Thank you for using the timer - this advanced tool can estimate your performance and suggest more practice questions. We have subscribed you to Daily Prep Questions via email.

Customized for You

we will pick new questions that match your level based on your Timer History

Track Your Progress

every week, we’ll send you an estimated GMAT score based on your performance

Practice Pays

we will pick new questions that match your level based on your Timer History

Not interested in getting valuable practice questions and articles delivered to your email? No problem, unsubscribe here.

It appears that you are browsing the GMAT Club forum unregistered!

Signing up is free, quick, and confidential.
Join other 350,000 members and get the full benefits of GMAT Club

Registration gives you:

Tests

Take 11 tests and quizzes from GMAT Club and leading GMAT prep companies such as Manhattan GMAT,
Knewton, and others. All are free for GMAT Club members.

Applicant Stats

View detailed applicant stats such as GPA, GMAT score, work experience, location, application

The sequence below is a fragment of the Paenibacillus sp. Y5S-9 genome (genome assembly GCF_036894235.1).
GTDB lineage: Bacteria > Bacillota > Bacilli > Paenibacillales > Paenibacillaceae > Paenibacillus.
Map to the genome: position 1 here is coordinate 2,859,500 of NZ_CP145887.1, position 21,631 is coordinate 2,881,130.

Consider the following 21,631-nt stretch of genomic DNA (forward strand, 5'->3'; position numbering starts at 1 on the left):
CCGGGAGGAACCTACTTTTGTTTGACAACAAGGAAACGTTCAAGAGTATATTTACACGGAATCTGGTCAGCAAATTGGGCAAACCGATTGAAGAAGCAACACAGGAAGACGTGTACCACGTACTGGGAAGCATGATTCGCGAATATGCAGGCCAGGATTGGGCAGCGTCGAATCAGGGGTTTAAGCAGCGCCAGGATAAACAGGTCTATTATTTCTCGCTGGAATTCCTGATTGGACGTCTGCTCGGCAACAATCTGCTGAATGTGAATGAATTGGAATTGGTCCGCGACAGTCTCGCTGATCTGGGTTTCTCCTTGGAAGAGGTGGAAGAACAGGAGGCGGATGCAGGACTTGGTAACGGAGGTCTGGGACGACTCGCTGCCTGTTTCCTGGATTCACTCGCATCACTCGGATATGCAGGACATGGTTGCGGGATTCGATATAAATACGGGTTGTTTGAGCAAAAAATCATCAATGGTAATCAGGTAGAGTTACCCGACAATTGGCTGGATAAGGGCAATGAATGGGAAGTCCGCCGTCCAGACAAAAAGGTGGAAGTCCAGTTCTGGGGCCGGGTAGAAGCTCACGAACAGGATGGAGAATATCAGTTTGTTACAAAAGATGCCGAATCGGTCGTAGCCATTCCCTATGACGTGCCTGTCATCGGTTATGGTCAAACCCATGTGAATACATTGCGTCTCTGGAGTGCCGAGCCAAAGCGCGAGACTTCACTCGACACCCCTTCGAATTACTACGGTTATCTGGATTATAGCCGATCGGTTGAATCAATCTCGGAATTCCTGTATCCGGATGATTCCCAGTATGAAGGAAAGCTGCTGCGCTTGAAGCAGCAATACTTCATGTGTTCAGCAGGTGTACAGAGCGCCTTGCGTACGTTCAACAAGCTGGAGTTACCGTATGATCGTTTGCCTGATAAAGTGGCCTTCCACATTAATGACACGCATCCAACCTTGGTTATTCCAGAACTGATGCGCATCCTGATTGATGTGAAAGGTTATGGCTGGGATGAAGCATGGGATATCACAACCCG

status, and more

Books/Downloads

Download thousands of study notes,
question collections, GMAT Club’s
Grammar and Math books.
All are free!

Thank you for using the timer!
We noticed you are actually not timing your practice. Click the START button first next time you use the timer.
There are many benefits to timing your practice, including:

You are given a series of n consecutive positive integers [#permalink]
11 Jul 2003, 18:40

1

This post was BOOKMARKED

You are given a series of n consecutive positive integers where n > 1. Is the average value of the series an integer divisible by 3?

(1). n is odd.
(2). The sum of the first number of the series and (n - 1)/2 is an integer divisible by 3.

(A) Statement (1) ALONE is sufficient to answer the question, but statement (2) alone is not.
(B) Statement (2) ALONE is sufficient to answer the question, but statement (1) alone is not.
(C) Statements (1) and (2) TAKEN TOGETHER are sufficient to answer the question, but NEITHER statement ALONE is sufficient.